Granted, this is a rare occurrence, but it does happen more often than most people think. There is a daily internet blog called 'The Daily Shark' where IT professionals send in stories about strange, wondrous, stupid and foolish happenings in the world of data processing. I can call to mind at least three entries in the last couple years where an electrician either wired a circuit wrong, or a device was plugged into the wrong outlet, with the expected results.

    But yes, surge suppressors are a good idea for any electronic device worth more than a few dollars. They are cheap protection for your equipment.
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    Default Re: Power brick replacement

    A little bit off-topic here, but mainly meant for solar / backup battery system folk ...

    Surge protectors with MOV's don't like the output from cheap MSW (modified sine-wave) ac inverters. So if you plan on using a surge protector behind an ac inverter, it should be a PSW (aka Pure-Sine-wave) type.

    On the same topic - anyone using a battery charger (large or small), should NOT be using it behind a cheap MSW type inverter in any case (among other valuable devices) *even if it seems to be working*. It isn't, but you don't know it until it's too late.

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    Default Re: Power brick replacement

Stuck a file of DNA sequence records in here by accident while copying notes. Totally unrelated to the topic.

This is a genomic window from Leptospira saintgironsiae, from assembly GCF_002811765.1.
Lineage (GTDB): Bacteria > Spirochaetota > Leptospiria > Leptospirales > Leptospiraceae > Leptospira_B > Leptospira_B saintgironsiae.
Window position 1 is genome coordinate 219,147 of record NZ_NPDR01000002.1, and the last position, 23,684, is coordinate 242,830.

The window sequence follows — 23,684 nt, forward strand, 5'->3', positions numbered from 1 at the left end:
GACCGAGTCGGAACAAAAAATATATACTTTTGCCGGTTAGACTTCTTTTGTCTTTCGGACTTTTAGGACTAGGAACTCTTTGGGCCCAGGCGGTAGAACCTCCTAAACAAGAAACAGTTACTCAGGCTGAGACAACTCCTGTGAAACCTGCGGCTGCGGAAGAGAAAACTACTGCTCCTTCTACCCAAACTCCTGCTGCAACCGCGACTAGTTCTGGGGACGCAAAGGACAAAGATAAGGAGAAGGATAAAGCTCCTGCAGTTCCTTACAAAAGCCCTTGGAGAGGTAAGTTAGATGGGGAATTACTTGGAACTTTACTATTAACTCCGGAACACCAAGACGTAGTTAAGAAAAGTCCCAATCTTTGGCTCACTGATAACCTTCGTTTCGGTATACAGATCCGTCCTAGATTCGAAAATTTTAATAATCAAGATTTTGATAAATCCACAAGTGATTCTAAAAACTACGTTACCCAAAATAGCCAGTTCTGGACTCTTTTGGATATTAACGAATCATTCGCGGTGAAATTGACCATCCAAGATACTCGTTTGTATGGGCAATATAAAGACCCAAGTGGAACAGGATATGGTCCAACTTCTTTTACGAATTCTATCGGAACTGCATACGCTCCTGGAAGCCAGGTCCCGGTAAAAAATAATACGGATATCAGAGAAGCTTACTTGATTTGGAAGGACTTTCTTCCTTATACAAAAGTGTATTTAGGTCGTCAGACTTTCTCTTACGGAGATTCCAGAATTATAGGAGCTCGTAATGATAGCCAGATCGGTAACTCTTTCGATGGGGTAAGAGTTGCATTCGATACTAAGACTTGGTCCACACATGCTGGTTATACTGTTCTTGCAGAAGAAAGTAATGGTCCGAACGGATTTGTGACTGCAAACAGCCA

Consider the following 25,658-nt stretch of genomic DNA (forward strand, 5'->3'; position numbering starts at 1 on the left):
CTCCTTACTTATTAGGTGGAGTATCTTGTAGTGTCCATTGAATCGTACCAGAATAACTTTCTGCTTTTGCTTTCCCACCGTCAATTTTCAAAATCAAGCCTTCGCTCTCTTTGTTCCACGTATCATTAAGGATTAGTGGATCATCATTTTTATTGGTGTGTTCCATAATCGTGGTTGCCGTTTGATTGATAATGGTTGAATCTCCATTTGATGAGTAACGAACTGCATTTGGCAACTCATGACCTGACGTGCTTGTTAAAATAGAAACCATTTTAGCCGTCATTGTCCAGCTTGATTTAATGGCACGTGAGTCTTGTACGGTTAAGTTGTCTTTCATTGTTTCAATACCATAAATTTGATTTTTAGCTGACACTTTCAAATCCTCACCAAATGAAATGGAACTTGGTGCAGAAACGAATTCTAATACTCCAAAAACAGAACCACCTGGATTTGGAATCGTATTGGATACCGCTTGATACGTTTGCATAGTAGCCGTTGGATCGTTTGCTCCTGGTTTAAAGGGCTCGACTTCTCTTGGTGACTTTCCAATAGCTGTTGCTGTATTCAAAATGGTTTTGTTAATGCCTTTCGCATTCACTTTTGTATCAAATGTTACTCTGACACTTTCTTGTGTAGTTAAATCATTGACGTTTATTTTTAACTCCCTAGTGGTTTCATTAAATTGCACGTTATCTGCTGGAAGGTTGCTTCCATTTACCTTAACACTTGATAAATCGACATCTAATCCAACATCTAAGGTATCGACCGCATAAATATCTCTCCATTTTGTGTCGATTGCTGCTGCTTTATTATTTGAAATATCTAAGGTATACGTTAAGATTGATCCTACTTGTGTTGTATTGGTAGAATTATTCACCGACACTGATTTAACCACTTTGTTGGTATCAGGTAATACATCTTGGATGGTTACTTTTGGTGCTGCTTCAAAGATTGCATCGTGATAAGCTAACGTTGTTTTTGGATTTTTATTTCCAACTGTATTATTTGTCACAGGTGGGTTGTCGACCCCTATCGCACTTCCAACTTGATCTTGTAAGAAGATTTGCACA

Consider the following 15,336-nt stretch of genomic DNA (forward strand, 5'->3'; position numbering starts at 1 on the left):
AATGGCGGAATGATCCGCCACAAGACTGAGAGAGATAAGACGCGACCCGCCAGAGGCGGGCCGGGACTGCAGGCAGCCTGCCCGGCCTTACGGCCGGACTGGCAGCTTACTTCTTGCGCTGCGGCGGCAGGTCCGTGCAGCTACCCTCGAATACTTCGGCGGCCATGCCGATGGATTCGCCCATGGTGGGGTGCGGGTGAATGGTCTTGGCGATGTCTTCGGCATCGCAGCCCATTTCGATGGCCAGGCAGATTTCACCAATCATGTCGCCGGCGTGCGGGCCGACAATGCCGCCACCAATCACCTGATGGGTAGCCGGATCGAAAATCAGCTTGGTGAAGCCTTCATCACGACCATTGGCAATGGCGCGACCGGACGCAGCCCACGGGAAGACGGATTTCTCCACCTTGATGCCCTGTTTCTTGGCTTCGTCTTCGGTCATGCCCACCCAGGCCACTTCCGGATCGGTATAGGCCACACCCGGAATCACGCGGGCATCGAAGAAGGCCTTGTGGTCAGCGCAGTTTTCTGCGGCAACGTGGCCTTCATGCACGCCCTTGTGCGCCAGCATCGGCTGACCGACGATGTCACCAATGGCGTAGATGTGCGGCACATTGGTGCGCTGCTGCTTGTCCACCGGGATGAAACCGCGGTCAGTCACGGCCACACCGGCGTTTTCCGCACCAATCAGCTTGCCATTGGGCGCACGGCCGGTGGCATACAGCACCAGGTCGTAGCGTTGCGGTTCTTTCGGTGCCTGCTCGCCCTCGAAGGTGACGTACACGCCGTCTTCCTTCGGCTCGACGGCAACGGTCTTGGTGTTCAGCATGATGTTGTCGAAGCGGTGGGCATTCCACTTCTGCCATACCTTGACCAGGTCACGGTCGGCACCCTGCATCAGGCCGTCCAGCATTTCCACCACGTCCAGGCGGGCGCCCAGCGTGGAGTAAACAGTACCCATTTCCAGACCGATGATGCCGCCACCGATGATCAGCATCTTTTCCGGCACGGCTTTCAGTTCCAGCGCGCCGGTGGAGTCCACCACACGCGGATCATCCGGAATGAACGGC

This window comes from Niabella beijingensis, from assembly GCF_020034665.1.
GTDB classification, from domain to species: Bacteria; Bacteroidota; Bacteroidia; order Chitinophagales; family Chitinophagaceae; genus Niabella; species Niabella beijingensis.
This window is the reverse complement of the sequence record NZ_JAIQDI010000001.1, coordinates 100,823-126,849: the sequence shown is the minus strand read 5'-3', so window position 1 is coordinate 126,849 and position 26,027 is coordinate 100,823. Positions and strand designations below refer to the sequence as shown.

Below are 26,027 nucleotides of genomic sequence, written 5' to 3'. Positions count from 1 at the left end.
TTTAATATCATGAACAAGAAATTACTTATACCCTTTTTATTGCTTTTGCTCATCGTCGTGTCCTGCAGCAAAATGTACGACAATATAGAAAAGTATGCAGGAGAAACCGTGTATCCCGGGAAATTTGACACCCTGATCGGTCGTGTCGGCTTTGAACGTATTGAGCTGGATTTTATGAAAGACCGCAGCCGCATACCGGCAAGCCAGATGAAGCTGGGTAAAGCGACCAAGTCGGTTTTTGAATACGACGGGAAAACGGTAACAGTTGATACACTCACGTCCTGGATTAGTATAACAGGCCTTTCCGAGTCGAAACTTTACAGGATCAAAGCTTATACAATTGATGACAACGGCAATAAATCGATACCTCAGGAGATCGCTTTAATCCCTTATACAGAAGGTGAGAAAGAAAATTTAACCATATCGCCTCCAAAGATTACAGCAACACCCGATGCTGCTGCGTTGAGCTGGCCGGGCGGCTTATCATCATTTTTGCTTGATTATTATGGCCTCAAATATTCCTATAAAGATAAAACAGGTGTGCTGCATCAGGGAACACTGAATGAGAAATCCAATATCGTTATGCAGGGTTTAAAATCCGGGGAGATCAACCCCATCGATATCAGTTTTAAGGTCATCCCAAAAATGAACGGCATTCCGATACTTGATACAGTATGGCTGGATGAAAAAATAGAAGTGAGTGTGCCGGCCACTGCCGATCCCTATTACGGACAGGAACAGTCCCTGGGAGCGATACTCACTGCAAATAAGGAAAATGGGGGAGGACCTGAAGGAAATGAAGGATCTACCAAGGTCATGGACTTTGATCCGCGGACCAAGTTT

Agreed for the battery charger, but I want to clarify upon that for people who may be curious:

    If the battery charger uses a decent SMPS to step down the input to something like 12V or 5V (like most XTAR chargers or USB chargers), it is OK to use it with a MSW inverter as long as the SMPS is OK with it (most small SMPS units of reasonable quality will be happy, although they may run hotter). The bad waveform will never touch the charger.

    The issue arises with chargers that rely on the characteristics of the waveform to charge the battery. A good example is the classic NiCD/NiMH trickle charger. These chargers use a transformer, backfeed protection diode and resistor at minimum to trickle charge the battery. They rely on the transformer limiting the power to the battery. If you supply then with power from a cheap MSW inverter the output waveform and allowed current through the secondary will change, potentially damaging the charger (overheating) and battery.

    TLDR: If your charger has a power brick that outputs DC, and the power brick itself is not a charger (some cheap 12V halogen spotlights use an external DC power brick that is a charger, be careful!) then you can use a cheap MSW inverter. If your charger is an old unit with integrated PSU (especially NiCD/NiMH trickle or lead acid charger) or has a heavy linear transformer like most lead acid chargers, avoid MSW inverters and use a pure sine inverter only.

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    Default Re: Power brick replacement